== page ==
I was walking home, drunk but more so hungry, walking home down Grand Street from the Pat party at Union Pool. I passed bars, familiar sights, this line of buildings that I feel so at home walking past. I looked up at the sky and told myself, told the sky, there is no place, not one other place on this entire planet, I would rather be.
I stopped into my bodega for a roast beef sandwich and started chatting with Lucky, the guy who makes the sandwiches there, the guy who I think is amazing and who I have had so many late-night drunk conversations with. "Where have you been?" he asked. He told me he had just been talking about me earlier, wondering why I haven't been there in a while.
The reason is because I have been eating lots of bagels and peanut butter. The reason is because I am trying to eliminate unnecessary expenses since I am unemployed. The reason is because I am broke and should not be going to various bars buying drinks, let alone buying sandwiches drunk afterwards. I didn't really want to go into all of this with him though.
He started asking me what's new, what's been going on in my life. Not much, I said. A lot of the same, nothing's really changed. And he asked if I had a girlfriend or a new job. He told me some saying that one of his uncles has which I am failing to remember now, but it was something like happiness is having a nice girl, a nice job, and a nice house. And how his uncle could never seem to get all three, that when he got one, he would always lose the other, never able to achieve his idea of happiness, one piece of the tower always falling away before the thing could be completed.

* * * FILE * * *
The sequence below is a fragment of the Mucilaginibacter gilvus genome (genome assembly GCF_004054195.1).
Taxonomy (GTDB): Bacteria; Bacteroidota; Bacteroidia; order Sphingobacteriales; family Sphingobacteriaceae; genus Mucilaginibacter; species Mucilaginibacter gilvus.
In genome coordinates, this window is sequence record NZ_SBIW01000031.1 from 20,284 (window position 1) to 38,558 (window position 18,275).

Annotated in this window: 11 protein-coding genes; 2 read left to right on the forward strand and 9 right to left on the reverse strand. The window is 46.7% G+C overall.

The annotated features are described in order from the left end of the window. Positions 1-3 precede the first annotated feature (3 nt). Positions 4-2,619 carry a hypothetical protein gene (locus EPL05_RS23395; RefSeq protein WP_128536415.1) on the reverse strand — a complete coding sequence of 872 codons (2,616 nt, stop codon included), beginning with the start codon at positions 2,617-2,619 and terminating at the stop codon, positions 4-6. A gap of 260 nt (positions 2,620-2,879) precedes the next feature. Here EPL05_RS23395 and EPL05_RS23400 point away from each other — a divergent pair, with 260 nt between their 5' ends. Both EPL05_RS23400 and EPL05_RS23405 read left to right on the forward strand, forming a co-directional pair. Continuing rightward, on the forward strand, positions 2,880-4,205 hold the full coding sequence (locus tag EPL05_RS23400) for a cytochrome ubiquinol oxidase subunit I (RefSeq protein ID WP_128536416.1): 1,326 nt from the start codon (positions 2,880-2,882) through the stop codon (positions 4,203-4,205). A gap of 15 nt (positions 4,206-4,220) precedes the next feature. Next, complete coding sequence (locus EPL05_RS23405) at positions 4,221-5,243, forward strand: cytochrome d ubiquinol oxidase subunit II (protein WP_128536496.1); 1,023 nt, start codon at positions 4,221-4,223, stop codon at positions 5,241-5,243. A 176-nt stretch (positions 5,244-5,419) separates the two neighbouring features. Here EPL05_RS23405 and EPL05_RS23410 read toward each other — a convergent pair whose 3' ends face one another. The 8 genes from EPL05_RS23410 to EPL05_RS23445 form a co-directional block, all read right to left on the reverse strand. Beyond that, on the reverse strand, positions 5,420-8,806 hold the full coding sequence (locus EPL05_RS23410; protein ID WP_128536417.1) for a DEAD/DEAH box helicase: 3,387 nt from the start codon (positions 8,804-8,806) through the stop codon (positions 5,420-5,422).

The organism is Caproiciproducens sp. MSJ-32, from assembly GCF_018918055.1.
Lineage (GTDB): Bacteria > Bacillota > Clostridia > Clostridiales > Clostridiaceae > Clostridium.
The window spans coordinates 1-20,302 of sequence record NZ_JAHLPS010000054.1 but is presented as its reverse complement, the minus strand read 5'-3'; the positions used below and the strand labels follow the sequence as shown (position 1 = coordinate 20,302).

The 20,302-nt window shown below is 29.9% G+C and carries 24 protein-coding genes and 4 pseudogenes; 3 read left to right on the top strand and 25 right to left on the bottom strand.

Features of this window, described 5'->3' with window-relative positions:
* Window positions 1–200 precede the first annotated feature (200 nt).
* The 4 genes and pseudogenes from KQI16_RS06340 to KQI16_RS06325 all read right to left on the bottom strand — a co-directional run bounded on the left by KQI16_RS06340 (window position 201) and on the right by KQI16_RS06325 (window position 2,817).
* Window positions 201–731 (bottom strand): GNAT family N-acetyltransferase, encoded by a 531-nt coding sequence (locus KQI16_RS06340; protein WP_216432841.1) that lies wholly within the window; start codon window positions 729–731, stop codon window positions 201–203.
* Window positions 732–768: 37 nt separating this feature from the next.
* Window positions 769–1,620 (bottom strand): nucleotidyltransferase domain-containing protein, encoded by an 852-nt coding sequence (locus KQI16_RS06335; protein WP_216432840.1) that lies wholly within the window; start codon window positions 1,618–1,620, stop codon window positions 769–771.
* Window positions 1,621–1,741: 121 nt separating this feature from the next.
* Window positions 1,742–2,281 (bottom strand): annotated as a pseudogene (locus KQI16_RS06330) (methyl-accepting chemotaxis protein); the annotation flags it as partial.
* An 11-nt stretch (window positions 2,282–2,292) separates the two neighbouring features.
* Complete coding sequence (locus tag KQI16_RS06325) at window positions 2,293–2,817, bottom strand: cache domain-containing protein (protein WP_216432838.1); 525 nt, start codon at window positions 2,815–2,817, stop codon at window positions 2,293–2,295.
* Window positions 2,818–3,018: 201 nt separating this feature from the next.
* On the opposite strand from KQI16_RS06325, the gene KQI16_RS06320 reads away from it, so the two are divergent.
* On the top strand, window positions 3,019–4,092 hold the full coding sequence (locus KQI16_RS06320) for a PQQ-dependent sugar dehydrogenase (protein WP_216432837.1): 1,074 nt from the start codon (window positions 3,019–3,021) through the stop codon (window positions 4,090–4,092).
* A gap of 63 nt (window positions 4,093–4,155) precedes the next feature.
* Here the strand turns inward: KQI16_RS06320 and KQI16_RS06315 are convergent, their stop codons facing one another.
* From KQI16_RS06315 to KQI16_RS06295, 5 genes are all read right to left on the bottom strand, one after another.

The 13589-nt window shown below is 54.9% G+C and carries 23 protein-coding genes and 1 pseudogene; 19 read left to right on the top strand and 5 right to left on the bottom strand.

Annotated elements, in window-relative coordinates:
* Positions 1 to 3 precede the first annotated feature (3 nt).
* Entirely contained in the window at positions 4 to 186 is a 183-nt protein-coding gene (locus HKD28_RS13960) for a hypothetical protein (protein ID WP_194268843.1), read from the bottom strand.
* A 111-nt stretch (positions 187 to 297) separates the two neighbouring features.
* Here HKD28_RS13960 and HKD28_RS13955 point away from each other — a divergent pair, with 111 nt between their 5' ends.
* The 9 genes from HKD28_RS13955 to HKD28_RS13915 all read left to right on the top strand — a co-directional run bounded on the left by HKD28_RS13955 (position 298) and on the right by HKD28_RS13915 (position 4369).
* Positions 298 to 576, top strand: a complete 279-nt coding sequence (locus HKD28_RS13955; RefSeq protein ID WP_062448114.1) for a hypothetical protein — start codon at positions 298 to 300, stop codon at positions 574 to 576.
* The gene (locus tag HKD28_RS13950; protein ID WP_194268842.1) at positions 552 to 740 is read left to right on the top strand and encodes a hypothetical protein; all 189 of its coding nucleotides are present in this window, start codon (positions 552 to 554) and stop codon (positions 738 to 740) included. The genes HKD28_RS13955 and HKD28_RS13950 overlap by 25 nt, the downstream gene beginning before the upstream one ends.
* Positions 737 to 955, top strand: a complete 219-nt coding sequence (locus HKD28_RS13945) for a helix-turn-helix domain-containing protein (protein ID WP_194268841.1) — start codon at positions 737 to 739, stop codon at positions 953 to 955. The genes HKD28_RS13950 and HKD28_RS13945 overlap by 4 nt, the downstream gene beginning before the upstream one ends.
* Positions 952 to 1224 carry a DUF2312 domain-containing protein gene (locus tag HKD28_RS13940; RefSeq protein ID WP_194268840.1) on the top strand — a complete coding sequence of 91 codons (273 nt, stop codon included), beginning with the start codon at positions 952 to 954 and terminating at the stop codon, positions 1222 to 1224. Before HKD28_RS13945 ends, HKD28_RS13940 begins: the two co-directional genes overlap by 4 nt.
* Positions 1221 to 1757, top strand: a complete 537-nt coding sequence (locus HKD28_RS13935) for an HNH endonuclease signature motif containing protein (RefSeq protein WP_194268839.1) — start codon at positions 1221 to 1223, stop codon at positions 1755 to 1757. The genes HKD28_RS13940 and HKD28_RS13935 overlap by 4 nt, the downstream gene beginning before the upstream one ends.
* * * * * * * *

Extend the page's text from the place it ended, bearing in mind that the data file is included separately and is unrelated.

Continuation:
He asked me why I didn't have a girlfriend, what type of girls I liked, whether I liked Spanish girls, black girls, Indian girls. I just laughed. I didn't tell him that I don't have a girlfriend because I like sucking dick. I didn't want to scandalize him. I am not sure what I was afraid of. He told me he could set me up with some Indian girls but that they only spoke Punjabi, that we'd have to use Google Translate anytime we hung out. Again, I just laughed.
Somewhere near the beer cases, some man was saying something about some faggot.
Lucky wrapped my sandwich, smiling ear to ear, one of the most consistently happy people I have ever met, saying, "Have a good night, my friend." This is one of my favorite language quirks of immigrants, this habit of addressing people as "my friend." There is something so beautiful in that practice.
I walked home, smiling, happy to be here, happy to soon consume this sandwich.